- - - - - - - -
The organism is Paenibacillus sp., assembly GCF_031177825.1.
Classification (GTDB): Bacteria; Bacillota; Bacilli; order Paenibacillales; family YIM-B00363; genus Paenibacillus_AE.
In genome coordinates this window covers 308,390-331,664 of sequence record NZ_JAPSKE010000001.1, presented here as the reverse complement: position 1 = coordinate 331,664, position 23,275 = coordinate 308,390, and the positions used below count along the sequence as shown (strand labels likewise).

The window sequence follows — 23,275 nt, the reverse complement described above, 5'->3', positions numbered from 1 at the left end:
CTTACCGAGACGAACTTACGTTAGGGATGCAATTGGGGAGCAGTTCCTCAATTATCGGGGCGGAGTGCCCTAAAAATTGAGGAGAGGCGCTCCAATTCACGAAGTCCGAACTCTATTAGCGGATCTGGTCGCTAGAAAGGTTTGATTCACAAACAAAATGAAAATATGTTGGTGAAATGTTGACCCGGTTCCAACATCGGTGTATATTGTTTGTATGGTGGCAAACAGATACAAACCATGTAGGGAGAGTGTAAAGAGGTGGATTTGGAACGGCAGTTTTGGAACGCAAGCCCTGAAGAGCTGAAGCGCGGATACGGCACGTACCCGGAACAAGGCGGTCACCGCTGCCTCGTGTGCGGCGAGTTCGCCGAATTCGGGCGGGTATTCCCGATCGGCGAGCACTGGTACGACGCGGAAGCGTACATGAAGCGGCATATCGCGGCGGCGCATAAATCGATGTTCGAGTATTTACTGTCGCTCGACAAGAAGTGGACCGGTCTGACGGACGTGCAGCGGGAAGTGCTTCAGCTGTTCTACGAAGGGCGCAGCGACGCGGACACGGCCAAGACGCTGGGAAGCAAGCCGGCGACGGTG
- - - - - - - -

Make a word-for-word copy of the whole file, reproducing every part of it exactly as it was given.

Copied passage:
The organism is Paenibacillus sp., assembly GCF_031177825.1.
Classification (GTDB): Bacteria; Bacillota; Bacilli; order Paenibacillales; family YIM-B00363; genus Paenibacillus_AE.
In genome coordinates this window covers 308,390-331,664 of sequence record NZ_JAPSKE010000001.1, presented here as the reverse complement: position 1 = coordinate 331,664, position 23,275 = coordinate 308,390, and the positions used below count along the sequence as shown (strand labels likewise).

The window sequence follows — 23,275 nt, the reverse complement described above, 5'->3', positions numbered from 1 at the left end:
CTTACCGAGACGAACTTACGTTAGGGATGCAATTGGGGAGCAGTTCCTCAATTATCGGGGCGGAGTGCCCTAAAAATTGAGGAGAGGCGCTCCAATTCACGAAGTCCGAACTCTATTAGCGGATCTGGTCGCTAGAAAGGTTTGATTCACAAACAAAATGAAAATATGTTGGTGAAATGTTGACCCGGTTCCAACATCGGTGTATATTGTTTGTATGGTGGCAAACAGATACAAACCATGTAGGGAGAGTGTAAAGAGGTGGATTTGGAACGGCAGTTTTGGAACGCAAGCCCTGAAGAGCTGAAGCGCGGATACGGCACGTACCCGGAACAAGGCGGTCACCGCTGCCTCGTGTGCGGCGAGTTCGCCGAATTCGGGCGGGTATTCCCGATCGGCGAGCACTGGTACGACGCGGAAGCGTACATGAAGCGGCATATCGCGGCGGCGCATAAATCGATGTTCGAGTATTTACTGTCGCTCGACAAGAAGTGGACCGGTCTGACGGACGTGCAGCGGGAAGTGCTTCAGCTGTTCTACGAAGGGCGCAGCGACGCGGACACGGCCAAGACGCTGGGAAGCAAGCCGGCGACGGTG